• Reducing Shuttle Risk:Low-level Main Engine Cutoff (ECO) Sensor Solving Potentially Critical Anomalies3/2/2009 5-397081 11
  • Reducing Technical Risk forAres I Crew and Ares V Cargo Launch VehiclesIn House Upper Stage Designand Vehicle Stack Integration Designing for Life-Cycle Considerations: Safety, Reliability, Affordability3/2/2009 5-397081 12
  • Systems Engineering Throughoutthe Project Lifecycle Testing Philosophy Drives Failures3/2/2009 5-397081 13 13
  • Testing for Knowledge VersusTesting for Success Pre-Phase A Phase A Phase B Phase C Phase D Phase E Development Program SRR SDR PDR CDR 9 9 Mission 8 Operatio 8 ns Orion II System Qual 7 Tests/Develo 7 p Flight Prototype Orion I 6 Flight Demo 6 (Oper Environ) Prototype TRL 5 Test Ares I-Y 5 (Rel Environ) Component/Syst 4 em Ares I-X 4 Test Component (Rel Environ) 3 Test 3 (Lab Proof of Environ) 2 Concept 2 (Analytical Test) Application 1 Formulated 1 Basic Principles Technology Readiness Levels Drive Testing Objectives3/2/2009 5-397081 14
  • Ares I Project Milestones Ares I Project Milestones Name FY08 FY09 FY10 FY11 FY12 FY13 FY14 FY15 Ares 1-X Ares 1-Y Or-1 Or-2 Or-3 Or-4 Ares I Flight Dates Sep Mar Sep Mar Sep July IOC FOC Upper Stage SDR PDR CDR DCR HW Delivery Oct Aug Dec Apr ISTA Ares I-Y 1yr 9mo Build Time GVT CF HF I Or-1 Or-2 Or-3 Or-4 Or-5 Prior to Delivery Jan Feb Jun Dec Jun Dec Jun Dec Flight & Integration Test Ares I-X HW CDR to KSC Ares 1-X Mar Oct FS FS U/S Orion IGVT Testing IVGVT Empty Inert HW HW Complete Analysis Complete May Dec Apr Jan Mar Jun System-Level Tests Inform Major Engineering Milestones & Validate Readiness3/2/2009 5-397081 15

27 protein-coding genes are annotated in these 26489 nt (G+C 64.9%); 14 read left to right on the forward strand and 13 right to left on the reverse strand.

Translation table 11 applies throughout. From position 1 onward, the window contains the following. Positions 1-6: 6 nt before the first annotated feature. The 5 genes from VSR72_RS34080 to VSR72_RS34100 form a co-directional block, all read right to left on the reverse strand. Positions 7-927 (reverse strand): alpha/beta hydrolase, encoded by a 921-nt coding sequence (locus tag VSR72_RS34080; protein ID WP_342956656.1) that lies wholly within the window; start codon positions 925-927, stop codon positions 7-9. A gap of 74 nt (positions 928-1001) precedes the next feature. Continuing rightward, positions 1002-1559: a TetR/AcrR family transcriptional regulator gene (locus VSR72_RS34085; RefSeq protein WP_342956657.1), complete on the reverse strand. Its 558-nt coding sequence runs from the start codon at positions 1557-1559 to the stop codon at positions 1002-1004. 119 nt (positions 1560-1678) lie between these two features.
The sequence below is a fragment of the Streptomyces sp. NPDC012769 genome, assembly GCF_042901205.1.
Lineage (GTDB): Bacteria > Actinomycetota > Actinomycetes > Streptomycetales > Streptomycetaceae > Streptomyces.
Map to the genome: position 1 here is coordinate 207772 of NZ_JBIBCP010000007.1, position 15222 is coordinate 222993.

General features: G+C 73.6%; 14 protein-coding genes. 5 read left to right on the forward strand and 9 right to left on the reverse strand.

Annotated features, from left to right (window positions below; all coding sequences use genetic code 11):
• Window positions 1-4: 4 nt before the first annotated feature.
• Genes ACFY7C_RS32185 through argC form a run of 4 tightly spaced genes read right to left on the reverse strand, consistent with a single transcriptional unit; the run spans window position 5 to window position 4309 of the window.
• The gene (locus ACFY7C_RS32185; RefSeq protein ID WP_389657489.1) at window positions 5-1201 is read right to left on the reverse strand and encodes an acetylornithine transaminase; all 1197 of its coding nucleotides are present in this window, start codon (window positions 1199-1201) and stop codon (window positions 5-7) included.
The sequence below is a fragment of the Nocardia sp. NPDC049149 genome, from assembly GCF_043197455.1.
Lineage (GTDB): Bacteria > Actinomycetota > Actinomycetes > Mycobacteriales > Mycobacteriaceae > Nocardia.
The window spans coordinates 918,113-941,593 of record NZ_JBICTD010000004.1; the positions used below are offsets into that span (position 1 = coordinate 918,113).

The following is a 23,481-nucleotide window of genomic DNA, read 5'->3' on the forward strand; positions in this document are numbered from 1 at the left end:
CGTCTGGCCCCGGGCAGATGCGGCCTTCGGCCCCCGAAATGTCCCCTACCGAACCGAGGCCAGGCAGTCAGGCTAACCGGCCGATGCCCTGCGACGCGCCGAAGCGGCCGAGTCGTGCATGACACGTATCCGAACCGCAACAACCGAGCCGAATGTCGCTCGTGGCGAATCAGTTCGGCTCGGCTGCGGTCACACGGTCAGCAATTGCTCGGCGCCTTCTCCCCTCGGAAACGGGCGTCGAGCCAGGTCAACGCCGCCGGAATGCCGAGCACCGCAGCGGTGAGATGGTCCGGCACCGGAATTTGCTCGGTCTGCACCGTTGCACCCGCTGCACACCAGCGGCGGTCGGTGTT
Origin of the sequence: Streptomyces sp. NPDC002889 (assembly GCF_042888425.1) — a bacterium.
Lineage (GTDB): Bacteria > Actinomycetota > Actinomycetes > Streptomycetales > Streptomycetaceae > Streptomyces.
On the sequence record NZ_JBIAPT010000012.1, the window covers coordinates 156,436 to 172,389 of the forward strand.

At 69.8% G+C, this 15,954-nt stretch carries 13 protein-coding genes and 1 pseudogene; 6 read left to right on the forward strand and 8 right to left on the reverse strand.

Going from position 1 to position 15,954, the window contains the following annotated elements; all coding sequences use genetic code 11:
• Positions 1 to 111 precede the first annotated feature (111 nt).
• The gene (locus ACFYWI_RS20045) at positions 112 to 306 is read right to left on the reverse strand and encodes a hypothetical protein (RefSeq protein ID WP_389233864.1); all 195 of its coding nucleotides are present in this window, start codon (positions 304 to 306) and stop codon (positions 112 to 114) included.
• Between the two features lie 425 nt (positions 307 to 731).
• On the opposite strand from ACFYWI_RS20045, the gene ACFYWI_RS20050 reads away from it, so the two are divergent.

• Ares I-X Development Flight Test:Breaking the Systems Engineering Model Validates Modeling and Simulation, and Tests Operations Concepts3/2/2009 5-397081 16
  • Generating & Analyzing Data to Reduce Risk: MainPropulsion Test & Integrated Vehicle Ground Vibration Test Testing the Edges and Margins on the Ground Verifies Design Performance & Validates Computer Models3/2/2009 5-397081 17
  • Project Lifecycle Management Model:Reducing Undefined, but Known, Risks Manufacturing Engineering Manufacturing People Product Engineering Information Platform Concept Engineering Technology Processes Operation s Requirements Decommissioning Designing with the End in Mind3/2/2009 5-397081 18
  • Engineering Knowledge Management SystemBroad Range of DataResources/TypesAcross the Enterprise3/2/2009 5-397081 19
  • Conclusion: Reducing the Risk Inherentin the Human Exploration of Space Engineering is a great profession. There is the satisfaction of watching a figment of the imagination emerge through the aid of science to a plan on paper. Then it moves to realization in stone or metal or energy. Then it brings homes to men or women. Then it elevates the standard of living and adds to the comforts of life. This is the engineers high privilege. — Herbert Hoover U.S. Mining Engineer & Politician (1874 – 1964) One Good Failure Is Worth a Thousand Successes3/2/2009 5-397081 20